§ VISCOUNT MIDLETON
said, he rose to ask Her Majesty's Government, Whether in the case of Irish estates which had paid succession duty prior to the Land Act of 1881 on net rentals which have been since largely reduced by the Land Commission, the Treasury will be prepared to make a proportionate return of the duty already paid; and, whether succession duty will henceforth be payable by tenants in Ireland upon the value of their interests as fixed by the Land Court? That question involved a point of very considerable interest to the smaller landlords throughout Ireland. He would first take the case of a landlord whose property previous to the passing of the Land Act had been assessed for the purposes of succession duty at a net rental of, say, £400 a-year. Supposing him to be a man in middle life, that net rental would be valued as an annuity of 15 years, and the duty would be assessed oil a capital sum of 1311 £6,000. Since the passing of the Land Act the owner found himself in this position—taking the deductions made by the Sub-Commissioners at an average of 25 per cent—and that was a much lower figure than was frequently obtained on properties on that amount—he would find himself, having paid succession duty on a capital sum of £6,000, entitled only to an income of £300 a-year, representing, under similar circumstances, a capital sum of £4,500. In that case that difference in value had been substracted from him and from his I income by an Act of the Legislature. He could not have anticipated it; in all probability he had no share in fixing the rental, having succeeded to the property on which the duty was assessed. Had he taken the best professional advice at his disposal he would probably have I been informed that the rental was a fair one as things went. The consequence was that he was a sufferer from no act of his own, but from the Legislature having directly intervened in the management of his affairs. He (Viscount Midleton) wished to know whether, in the circumstances, and bearing in mind that the rent was valued for 15 years, the Treasury would be prepared to grant a drawback equivalent to the difference which had been made in his rental; or, secondly, supposing the answer to be that the Treasury never gave up anything that it had once annexed—which he believed to be a fair and correct statement of its usual practice—what, then, would be the course which the Succession Duty Office would be likely to adopt in case of similar circumstances occurring, except that all the instalments had not been paid at the passing of the Land Act? He had a case before him at the present moment which had been sent to him by a person in Ireland with whom he was wholly unacquainted, and which stated the circumstances of a property with which the writer was connected. In that ease the actual deductions made from a property in Donegal and Antrim had been about 23 per cent. The instalments which had been paid had been so paid upon the footing that the rental remained untouched; and now the landlord asked the pertinent question whether it was necessary for him to continue paying upon income which he no longer possessed, or whether any 1312 deduction would be made in the instalments subsequently due, or the deductions which had been made from the income by the act of the Land Commission. It seemed to him (Viscount Midleton) that a fair case had been made out for a drawback being allowed. No option remained to the owner. He must submit to the rent which was now imposed upon him by law, and for 15 years he knew that he could ask for no increase of rent. The other question had reference to the tenants, and not to the owners. He would give a specimen case which came within his own knowledge. A farm was taken about two and a-half years before the passing of the Land Act by a stranger at an agreed and not at a competition rent. The moment the Land Act passed he applied for a substantial reduction. That was refused, and he filed an originating notice. When the case came on for hearing the Sub-Commissioners decided that the rent was a fair rent. When the tenant applied further to have the value of his interest in the land fixed, although it was not pretended that he had done anything to have improved the land beyond taking the ordinary crop out of it and paying a year's rent, the value of his interest in the land was assessed by the Sub-Commissioners at six years' purchase of the net rental. Now, he (Viscount Midleton) wanted to know, supposing succession took place, would succession duty attach to the tenant's interest as so defined and settled by the Sub-Commissioners? He had no idea what answer he would receive. He hoped it would not be that the Courts were open; that he knew already. He ventured to say that in connection with the Land Act of Ireland they had already had far too much law. Whatever benefits any class of the community had received from the passing of the Act—and he would not discuss that question at present—there was one class which had been most unmistakably favoured, and that was the local attorneys throughout the length and breadth of the country. There was scarcely a single case in which the landlord was taken into Court which he could expect to get out of without an expenditure of £5; and, if the case went up for appeal, the sum was often doubled. He knew of one case involving a question of 50s. in a 1313 rent of £70 or £80 a-year, which cost the landlord and tenant upwards of £50 to get settled; and when the decision was finally announced it settled no principle, but only the particular case out of which it arose. Therefore, he hoped the Government might be able to give some information for the benefit of those concerned with respect to the question whether, when succession duty was demanded, those concerned were to be compelled to engage in an extensive lawsuit on a question not of detail but of principle? The Government had actually extracted either the whole or a portion of a succession duty, which was fair on the assumption that the larger sum was at the disposal of the life tenant; and it seemed to him only fair that some consideration in the form of a Return of what had actually been paid should be made, and that the Government should cease in the future to demand a payment which could no longer be said equitably to attach to the estate upon which it was levied.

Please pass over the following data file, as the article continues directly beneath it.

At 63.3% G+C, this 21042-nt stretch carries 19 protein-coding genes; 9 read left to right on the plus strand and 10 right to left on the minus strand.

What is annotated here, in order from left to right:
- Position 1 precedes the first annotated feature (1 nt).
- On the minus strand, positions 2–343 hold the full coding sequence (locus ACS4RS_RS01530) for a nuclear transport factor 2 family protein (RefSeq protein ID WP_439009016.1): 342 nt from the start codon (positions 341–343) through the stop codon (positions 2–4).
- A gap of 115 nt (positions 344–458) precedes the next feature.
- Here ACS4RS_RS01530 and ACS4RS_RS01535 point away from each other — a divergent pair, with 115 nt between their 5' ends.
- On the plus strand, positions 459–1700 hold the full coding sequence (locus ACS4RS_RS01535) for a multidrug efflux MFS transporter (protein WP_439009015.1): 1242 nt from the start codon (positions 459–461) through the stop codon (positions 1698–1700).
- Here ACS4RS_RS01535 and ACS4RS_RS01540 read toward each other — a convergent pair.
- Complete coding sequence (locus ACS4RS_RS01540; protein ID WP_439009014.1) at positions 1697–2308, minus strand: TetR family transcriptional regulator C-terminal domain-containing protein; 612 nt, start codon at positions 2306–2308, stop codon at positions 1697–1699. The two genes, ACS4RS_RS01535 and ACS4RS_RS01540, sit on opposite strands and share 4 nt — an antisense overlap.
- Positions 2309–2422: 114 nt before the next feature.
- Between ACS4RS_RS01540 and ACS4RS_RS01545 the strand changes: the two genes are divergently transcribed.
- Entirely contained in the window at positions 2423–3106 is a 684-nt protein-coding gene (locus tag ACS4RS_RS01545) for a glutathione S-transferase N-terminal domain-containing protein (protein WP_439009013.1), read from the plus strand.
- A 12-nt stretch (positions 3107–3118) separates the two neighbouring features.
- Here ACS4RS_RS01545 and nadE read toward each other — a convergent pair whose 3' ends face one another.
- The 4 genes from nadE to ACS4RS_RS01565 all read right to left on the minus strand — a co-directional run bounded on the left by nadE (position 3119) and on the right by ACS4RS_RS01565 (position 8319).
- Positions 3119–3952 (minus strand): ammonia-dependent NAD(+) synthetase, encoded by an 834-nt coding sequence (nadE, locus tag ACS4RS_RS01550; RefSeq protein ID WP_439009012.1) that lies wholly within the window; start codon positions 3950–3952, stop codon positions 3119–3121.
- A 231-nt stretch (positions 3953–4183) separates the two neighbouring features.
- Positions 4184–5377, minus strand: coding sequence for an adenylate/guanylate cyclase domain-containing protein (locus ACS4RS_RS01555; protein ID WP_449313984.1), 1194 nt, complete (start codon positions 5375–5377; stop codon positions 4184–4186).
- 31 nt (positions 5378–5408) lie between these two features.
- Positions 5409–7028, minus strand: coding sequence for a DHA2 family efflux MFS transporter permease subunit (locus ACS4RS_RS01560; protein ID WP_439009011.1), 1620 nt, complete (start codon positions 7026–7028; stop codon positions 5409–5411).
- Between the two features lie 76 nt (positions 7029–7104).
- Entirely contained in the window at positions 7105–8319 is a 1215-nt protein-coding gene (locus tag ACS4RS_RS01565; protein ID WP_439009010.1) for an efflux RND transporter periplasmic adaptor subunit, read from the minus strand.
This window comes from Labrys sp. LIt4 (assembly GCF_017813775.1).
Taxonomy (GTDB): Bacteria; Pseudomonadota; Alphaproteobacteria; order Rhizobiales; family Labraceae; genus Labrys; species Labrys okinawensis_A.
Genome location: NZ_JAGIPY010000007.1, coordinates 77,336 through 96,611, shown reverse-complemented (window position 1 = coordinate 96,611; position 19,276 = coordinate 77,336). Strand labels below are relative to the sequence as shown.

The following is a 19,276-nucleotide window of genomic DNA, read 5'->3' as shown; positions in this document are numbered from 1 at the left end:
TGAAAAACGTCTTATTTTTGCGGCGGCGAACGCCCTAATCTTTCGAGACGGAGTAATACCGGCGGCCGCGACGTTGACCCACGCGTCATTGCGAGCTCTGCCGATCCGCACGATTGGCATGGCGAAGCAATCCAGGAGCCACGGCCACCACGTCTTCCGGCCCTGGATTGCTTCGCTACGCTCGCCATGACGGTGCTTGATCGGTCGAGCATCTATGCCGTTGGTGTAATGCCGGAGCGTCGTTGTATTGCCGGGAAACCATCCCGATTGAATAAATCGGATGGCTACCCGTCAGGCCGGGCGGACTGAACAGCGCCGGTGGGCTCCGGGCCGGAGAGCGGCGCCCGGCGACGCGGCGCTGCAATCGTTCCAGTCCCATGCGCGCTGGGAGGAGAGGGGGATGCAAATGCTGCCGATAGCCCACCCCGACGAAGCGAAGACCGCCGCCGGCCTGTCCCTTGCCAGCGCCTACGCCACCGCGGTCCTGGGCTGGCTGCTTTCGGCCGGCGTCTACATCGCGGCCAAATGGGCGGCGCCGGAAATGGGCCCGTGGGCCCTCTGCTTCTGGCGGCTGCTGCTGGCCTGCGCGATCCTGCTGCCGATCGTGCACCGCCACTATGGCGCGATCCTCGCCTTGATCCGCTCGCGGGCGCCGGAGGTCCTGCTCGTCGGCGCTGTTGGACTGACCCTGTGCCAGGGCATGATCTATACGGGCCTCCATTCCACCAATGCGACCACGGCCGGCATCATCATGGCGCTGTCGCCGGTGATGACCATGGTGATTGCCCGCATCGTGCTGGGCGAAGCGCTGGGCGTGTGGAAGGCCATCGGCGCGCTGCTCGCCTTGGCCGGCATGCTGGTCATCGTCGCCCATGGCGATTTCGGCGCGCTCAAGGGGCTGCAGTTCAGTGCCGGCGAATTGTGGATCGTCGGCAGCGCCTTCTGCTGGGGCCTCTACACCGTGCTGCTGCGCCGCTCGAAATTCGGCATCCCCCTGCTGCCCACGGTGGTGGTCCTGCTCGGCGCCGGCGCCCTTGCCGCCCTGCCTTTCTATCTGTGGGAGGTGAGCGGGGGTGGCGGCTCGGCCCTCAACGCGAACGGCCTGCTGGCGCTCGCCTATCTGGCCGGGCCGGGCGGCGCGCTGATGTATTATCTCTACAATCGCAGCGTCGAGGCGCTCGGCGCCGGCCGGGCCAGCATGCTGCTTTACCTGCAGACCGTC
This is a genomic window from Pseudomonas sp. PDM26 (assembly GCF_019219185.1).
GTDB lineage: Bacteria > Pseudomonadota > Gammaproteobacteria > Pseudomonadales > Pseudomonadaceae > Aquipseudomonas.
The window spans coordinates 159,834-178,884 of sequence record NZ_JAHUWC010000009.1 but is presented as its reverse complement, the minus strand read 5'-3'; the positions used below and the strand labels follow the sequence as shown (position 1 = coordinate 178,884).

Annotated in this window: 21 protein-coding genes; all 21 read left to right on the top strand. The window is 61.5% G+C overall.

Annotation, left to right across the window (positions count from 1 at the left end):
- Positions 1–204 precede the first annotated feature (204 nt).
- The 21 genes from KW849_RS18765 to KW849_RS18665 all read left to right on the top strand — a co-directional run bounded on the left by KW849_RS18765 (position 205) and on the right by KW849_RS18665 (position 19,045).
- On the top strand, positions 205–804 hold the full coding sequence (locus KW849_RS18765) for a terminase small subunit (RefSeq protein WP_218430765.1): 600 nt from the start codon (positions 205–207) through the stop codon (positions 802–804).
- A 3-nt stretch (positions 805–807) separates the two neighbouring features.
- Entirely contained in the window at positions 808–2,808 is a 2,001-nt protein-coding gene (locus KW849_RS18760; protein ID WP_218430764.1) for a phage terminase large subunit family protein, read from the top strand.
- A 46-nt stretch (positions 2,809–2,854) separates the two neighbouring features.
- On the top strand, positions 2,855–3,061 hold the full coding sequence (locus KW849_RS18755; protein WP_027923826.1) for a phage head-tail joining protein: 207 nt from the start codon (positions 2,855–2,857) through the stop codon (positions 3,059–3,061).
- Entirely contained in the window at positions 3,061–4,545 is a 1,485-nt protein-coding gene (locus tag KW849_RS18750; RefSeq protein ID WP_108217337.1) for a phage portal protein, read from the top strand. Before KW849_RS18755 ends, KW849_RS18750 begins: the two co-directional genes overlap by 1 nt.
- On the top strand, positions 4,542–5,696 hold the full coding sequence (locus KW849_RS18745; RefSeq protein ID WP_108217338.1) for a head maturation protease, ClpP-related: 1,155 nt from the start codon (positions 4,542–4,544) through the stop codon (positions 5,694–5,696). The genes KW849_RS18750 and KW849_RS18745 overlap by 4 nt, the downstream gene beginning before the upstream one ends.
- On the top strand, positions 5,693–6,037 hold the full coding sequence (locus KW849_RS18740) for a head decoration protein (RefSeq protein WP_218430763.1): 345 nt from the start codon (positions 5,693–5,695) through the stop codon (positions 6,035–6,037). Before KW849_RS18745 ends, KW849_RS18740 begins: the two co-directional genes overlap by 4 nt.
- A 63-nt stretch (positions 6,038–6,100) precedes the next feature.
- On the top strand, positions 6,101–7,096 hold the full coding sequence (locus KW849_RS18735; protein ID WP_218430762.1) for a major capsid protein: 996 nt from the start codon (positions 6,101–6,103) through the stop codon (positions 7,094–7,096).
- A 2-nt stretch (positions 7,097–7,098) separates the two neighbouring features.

, in reply, said, the Treasury were advised that it would not be competent for them in strict law to make a Return of Duty in the circumstances mentioned, for the reason that succession duty was payable according to the annual value of the property at the time when the interest of the successor accrued. But acting under their general powers, and in view of the special condition of Irish affairs, they had issued an authority to the Commissioners of Inland Revenue to reconsider any outstanding cases the succession to which opened in or after the year 1879, and with regard to which the valuations then fixed had been reduced by the circumstances of the country. As regarded the future payment of succession duty by tenants in respect of their interests, the Commissioners of Inland Revenue would in due course of law be bound to assess the duty upon the annual value shown to exist at the time when the duty became assessable, which in the circumstances might possibly vary from that fixed by the Land Court, to whose decision, however, due regard would be paid. The noble Viscount would, therefore, see that in both the cases to which he had referred the Treasury would be prepared to take them into consideration.